This idea, which backers estimate would cost up to $3.5 billion (not including the cost of relocating Madison Square Garden or demolishing or cladding Two Penn Plaza), has not attracted much attention from New York’s movers and shakers to date, but perhaps they should reconsider in light of the planned total rebuild and restoration of Notre Dame de Paris. According to the advocacy site Rebuild Penn Station, the project would “Right a historic wrong,” while Marlo Safi writes in National Review that “Perhaps it’s time for New York City to prove that within its concrete jungle is a second chance, a rectified mistake, a sign of forgiveness and opportunity in a dog-eat-dog world that can be callous and harsh.”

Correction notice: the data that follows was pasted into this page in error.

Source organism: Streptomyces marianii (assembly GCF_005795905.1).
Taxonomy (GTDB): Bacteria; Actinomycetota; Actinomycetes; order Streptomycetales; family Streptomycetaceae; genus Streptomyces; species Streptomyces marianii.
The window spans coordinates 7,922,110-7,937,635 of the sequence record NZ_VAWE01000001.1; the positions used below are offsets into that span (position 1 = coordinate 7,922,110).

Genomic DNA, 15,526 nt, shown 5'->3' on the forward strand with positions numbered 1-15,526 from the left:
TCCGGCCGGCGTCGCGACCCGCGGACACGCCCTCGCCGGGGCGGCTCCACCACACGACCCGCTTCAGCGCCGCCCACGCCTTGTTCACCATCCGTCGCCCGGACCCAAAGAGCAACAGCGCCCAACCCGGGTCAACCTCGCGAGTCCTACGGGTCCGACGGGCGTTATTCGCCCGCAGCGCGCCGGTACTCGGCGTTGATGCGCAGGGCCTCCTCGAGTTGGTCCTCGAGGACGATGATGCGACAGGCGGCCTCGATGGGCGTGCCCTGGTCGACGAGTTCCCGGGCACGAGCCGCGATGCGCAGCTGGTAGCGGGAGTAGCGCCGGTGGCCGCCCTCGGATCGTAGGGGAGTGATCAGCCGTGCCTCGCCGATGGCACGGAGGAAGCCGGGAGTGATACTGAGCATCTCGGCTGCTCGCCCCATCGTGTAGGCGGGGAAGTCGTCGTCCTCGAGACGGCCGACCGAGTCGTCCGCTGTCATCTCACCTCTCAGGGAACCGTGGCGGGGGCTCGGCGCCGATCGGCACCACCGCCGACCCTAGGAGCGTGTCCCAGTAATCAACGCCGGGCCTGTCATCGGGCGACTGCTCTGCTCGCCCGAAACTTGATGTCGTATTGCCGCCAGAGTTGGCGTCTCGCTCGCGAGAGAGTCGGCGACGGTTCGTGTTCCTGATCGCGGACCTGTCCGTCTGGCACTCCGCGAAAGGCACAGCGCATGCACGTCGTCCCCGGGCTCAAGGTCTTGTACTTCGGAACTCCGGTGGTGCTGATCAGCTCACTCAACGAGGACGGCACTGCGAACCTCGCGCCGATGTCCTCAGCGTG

Unfortunately, the awkwardly titled New York’s Original Penn Station: The Rise and Tragic Fall of an American Landmark includes too few photographs to fully give one an idea of what the station was like—most of the better ones were taken by Norman McGrath while the station was being demolished and consequently are focused on the architecture and not people using the station. To make matters worse, author Paul M. Kaplan’s prose is not quite up to the task of describing what it was that made Penn Station so great; instead he falls back on repeatedly telling the reader that the station was grand, beautiful, or magnificent. But he never shows us why that was the case. It is a sadly clunky book that, despite its short length of 160 or so pages, still manages to sound like the author was running out of material and made up for it with repetition and awkward, passive sentences.